Ethiopia must withdraw its troops from Somalia immediately or face
an all-out war that “no army” could resist, three senior Somali
leaders warned on Wednesday.
The three, including top Islamist leader Sheikh Sharif Sheikh Ahmed
and Hussein Aidid, who holds a post in Somalia’s government, were meeting
in the Eritrean capital for talks.
Aidid said Somalis will unite against the “brutal occupation”
of Ethiopian forces, who earlier this year helped the government’s armed forces
wrest control of much of Somalia from an Islamist movement.
“Up until now we [have used] dialogue to remove them but if they refuse
to cooperate … we will set everything aside to remove the Ethiopians ourselves,”
Aidid told reporters.
Sporadic fighting has continued between Ethiopian troops and insurgents in
Mogadishu since government troops returned to the capital.
The three leaders, who shared a stage under a Somali map emblazoned with a
dove and the logo “Somalia for Somalis”, warned that the situation
in the war-torn nation would deteriorate if Ethiopia failed to withdraw.
“Less than 10% of our forces are on the ground against the Ethiopians.
No army, I can tell you that, can stop what is coming up,” Aidid said.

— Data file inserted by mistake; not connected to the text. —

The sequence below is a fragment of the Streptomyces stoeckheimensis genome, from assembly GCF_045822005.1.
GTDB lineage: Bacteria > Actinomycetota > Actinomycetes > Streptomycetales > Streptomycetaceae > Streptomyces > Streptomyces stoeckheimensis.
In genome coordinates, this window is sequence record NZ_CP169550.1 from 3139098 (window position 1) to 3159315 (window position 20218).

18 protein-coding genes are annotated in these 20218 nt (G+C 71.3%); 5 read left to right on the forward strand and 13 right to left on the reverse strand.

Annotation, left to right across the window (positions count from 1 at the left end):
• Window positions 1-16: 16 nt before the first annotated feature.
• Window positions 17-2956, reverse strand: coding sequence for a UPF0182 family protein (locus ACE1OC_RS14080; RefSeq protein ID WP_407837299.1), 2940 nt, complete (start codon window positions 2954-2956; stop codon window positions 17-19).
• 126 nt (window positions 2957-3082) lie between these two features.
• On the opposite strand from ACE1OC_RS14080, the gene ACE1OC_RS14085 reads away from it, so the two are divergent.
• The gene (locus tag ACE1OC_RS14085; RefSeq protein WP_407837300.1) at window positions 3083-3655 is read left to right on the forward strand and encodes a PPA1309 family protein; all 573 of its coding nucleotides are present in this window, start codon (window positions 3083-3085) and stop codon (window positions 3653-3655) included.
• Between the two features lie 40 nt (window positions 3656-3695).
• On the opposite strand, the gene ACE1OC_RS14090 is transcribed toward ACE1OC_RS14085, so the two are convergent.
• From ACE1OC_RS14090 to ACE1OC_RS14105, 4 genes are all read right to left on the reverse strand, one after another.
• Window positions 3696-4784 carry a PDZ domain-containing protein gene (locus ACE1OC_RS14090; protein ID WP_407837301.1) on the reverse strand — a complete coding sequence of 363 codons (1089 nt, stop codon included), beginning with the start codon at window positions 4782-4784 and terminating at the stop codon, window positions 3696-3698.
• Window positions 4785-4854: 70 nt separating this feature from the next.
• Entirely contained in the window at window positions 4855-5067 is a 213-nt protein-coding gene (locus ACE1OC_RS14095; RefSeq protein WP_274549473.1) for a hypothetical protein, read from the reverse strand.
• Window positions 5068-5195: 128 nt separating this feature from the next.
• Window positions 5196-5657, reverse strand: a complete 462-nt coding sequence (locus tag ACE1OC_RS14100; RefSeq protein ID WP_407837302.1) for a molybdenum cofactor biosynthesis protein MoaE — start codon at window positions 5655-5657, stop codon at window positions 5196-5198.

Aidid, who holds the post of deputy prime minister and housing minister and
is a member of the Hawiye clan that holds sway in the capital, Mogadishu,
said the three leaders only wanted to work for peace in Somalia.
“The aim is to create dialogue among our people after 16 years of civil
war to act as a platform for reconciliation,” he said.
Despite his government posts, Aidid has openly opposed the presence of Ethiopian
troops in Somalia.
The third leader, Sheikh Sharif Hassan Aden, was ousted from his post as Parliament
speaker in January. He was accused of being too close to the Islamists.
Eritrea, which has been accused of backing the Islamists, has called for Ethiopia
to withdraw its troops. Asmara rejects the accusations.
Analysts have expressed fears that Ethiopia and Eritrea, still at odds over
their unresolved 1998 to 2000 border conflict, may fight a proxy war in Somalia.
Somalia has lacked an effective central government since the ousting of former
dictator Mohamed Siad Barre in 1991 touched off a bloody power struggle that
exploded into inter-clan warfare.
More than 14 attempts to restore a functional government in Somalia have since
failed. — AFP